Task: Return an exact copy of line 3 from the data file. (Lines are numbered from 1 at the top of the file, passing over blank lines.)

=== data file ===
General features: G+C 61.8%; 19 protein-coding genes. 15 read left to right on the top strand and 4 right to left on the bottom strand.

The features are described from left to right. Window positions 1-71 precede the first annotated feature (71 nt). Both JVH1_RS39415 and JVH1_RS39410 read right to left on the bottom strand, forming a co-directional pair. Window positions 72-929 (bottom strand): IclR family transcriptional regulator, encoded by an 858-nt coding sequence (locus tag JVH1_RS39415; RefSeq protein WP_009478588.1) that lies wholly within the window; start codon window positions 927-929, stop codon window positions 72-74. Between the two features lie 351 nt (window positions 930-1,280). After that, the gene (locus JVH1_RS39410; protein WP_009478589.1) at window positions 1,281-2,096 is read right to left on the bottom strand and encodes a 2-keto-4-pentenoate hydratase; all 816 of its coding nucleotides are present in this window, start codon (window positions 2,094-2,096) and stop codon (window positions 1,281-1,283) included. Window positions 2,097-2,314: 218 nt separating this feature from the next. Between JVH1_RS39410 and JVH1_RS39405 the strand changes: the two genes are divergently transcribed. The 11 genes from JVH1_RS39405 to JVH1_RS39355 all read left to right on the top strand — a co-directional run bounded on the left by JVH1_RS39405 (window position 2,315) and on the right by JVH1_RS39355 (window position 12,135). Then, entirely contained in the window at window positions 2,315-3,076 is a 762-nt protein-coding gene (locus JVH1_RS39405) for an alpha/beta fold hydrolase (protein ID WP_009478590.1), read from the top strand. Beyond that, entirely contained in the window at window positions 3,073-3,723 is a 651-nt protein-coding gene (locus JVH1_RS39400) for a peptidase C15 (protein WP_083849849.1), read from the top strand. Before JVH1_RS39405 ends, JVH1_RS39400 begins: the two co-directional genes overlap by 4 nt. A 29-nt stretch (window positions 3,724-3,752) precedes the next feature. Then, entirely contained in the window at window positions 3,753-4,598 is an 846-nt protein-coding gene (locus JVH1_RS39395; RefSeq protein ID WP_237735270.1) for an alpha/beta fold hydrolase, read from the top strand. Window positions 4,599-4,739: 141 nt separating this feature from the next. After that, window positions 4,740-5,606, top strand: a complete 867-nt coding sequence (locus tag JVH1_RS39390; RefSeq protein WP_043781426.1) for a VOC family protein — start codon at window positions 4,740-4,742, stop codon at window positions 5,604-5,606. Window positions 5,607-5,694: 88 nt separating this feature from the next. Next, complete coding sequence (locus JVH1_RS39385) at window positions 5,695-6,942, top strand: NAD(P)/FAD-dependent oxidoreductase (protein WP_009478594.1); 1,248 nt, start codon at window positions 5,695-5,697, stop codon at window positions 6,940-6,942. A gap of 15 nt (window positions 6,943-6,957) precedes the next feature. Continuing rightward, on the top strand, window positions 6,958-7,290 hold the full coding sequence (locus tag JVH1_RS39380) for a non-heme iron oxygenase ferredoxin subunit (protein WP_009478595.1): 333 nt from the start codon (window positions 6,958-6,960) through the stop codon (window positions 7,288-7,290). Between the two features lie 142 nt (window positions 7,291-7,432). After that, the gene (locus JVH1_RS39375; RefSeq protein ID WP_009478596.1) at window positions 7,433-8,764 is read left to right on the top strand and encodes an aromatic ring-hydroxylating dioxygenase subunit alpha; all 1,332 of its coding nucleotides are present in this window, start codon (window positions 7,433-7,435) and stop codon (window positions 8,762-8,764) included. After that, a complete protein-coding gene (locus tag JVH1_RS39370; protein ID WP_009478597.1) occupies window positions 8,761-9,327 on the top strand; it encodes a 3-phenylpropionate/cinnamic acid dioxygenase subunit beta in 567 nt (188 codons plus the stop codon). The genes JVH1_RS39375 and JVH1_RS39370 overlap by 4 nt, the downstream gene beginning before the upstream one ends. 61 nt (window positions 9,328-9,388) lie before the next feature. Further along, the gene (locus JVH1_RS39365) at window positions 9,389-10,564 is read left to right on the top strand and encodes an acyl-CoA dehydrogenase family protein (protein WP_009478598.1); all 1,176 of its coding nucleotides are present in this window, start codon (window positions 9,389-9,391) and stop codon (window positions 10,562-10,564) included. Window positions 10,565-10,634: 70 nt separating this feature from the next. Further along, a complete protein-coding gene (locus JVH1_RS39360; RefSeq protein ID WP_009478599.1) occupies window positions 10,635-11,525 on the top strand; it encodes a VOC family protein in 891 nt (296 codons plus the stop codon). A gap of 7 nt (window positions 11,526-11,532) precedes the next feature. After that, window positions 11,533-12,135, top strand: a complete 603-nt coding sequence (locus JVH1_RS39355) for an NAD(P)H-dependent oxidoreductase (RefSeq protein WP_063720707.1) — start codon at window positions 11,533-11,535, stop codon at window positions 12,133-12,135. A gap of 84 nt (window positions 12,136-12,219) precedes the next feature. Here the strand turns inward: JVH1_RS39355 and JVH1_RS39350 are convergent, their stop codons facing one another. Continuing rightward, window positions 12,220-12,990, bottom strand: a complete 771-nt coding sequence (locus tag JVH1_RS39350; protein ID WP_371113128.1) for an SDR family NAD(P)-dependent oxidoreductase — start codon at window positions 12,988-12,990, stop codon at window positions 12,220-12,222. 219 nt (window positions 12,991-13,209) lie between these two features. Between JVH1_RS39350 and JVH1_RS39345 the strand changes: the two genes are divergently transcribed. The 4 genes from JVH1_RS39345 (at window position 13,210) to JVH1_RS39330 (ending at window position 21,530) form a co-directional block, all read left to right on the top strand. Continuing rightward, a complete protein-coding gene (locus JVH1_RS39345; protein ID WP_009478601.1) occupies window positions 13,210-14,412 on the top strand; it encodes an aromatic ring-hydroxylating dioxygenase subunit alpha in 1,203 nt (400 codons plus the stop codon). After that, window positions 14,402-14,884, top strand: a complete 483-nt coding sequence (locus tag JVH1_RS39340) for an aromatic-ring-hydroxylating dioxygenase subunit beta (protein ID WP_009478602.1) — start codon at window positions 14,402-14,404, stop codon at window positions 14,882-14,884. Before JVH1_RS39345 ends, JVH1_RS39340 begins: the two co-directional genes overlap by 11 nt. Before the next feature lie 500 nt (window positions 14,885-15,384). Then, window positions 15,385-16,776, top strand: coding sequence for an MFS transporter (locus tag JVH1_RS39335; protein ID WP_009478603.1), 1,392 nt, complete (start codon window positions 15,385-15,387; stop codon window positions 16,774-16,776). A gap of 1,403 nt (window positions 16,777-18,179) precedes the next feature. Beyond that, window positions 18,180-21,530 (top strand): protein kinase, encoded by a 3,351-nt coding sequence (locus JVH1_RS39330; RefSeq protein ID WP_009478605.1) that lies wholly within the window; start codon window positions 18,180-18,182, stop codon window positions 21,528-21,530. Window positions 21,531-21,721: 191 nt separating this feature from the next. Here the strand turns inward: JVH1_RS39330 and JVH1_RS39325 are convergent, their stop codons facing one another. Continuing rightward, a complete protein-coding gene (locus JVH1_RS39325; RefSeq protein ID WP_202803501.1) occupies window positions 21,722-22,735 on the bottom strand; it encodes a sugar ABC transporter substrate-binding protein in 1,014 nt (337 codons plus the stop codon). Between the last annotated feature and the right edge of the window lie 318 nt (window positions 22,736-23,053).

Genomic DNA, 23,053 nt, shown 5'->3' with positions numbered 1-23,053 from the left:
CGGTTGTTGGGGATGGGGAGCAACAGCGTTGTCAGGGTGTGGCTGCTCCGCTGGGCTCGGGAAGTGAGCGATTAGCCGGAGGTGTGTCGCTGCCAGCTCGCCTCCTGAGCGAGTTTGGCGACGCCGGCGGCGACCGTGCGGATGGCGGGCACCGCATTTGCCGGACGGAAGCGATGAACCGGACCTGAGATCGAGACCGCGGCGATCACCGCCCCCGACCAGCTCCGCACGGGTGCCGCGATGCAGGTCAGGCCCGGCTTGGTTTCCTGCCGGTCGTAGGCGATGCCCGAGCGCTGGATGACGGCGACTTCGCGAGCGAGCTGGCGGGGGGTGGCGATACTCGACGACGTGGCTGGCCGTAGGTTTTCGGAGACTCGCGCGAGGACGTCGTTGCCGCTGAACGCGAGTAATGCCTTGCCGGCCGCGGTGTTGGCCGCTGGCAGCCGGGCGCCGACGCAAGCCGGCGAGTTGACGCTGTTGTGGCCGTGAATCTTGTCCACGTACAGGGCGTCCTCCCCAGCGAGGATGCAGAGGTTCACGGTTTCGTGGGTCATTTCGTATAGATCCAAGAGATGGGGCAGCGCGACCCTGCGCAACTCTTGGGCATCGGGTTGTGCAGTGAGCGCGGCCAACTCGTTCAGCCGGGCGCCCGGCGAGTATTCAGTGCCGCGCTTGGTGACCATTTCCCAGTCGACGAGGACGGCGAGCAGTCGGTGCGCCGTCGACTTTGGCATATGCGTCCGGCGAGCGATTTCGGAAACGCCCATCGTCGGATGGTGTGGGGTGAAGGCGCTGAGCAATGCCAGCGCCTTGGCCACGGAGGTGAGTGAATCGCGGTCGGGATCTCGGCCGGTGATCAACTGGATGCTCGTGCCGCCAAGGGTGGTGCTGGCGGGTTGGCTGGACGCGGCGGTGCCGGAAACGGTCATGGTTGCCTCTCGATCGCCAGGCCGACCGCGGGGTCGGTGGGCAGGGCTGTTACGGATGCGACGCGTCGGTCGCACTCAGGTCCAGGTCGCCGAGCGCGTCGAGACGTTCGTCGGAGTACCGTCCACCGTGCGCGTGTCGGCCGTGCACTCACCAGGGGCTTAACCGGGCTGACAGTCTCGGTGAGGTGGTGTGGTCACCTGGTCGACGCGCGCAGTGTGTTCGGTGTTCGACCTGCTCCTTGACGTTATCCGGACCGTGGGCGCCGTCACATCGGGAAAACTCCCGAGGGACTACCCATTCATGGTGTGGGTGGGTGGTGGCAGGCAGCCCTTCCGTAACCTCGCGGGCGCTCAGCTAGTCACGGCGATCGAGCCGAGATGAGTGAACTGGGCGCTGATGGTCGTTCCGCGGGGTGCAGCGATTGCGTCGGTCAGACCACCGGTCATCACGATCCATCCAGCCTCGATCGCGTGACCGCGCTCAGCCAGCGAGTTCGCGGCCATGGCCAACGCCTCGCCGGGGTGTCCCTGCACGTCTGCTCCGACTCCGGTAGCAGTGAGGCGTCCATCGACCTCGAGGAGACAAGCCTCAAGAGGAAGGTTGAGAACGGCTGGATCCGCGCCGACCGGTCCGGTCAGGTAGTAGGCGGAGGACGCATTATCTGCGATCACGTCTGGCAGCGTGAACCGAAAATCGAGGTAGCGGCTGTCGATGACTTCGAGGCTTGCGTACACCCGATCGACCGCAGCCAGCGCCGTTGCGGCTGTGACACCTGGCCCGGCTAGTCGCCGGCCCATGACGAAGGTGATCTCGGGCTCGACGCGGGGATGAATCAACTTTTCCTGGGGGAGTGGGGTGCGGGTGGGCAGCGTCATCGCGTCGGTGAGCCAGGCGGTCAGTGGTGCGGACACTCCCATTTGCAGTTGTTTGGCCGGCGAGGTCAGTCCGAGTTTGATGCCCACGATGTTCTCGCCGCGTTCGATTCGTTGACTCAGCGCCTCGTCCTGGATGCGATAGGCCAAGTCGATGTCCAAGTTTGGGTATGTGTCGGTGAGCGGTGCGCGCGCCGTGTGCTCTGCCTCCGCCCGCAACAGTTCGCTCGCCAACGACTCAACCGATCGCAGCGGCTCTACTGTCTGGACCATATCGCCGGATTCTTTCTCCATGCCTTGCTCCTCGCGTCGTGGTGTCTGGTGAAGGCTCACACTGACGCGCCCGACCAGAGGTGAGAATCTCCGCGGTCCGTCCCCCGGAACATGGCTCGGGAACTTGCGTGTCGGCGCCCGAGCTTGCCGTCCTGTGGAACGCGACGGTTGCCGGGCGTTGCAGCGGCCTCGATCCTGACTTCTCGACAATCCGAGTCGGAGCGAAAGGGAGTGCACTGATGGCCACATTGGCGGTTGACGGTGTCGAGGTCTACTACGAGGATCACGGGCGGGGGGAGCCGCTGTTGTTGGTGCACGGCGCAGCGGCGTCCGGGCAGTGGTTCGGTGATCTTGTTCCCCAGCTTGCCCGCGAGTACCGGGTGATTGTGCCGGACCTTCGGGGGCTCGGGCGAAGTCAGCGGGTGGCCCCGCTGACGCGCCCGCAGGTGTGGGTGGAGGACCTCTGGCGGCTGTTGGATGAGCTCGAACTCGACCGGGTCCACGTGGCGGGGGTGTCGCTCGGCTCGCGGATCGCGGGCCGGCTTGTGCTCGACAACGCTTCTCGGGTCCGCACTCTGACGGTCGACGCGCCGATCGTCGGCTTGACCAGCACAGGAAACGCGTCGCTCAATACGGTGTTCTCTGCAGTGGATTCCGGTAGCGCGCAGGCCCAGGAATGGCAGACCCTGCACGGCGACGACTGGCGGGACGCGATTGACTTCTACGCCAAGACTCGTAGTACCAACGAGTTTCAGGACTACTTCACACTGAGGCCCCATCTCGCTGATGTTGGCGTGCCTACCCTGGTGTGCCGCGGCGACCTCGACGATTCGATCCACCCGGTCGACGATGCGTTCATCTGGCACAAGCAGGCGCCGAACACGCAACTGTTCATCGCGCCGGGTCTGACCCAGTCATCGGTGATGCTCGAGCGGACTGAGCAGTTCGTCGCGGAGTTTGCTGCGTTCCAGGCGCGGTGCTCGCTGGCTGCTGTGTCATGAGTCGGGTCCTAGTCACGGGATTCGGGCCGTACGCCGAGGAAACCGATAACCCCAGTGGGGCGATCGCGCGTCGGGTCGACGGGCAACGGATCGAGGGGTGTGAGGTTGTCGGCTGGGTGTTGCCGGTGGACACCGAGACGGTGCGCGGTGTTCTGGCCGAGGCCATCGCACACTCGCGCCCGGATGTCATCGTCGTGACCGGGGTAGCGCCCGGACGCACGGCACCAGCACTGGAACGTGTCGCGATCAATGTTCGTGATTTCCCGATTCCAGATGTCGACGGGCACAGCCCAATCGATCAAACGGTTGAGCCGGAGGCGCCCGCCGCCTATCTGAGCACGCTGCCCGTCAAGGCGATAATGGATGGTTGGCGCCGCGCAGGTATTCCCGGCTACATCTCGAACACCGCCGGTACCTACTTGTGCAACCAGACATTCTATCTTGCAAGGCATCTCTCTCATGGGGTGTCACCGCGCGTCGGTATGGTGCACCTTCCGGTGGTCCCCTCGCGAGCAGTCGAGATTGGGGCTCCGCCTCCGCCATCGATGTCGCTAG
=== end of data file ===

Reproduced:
Genomic DNA, 23,053 nt, shown 5'->3' with positions numbered 1-23,053 from the left: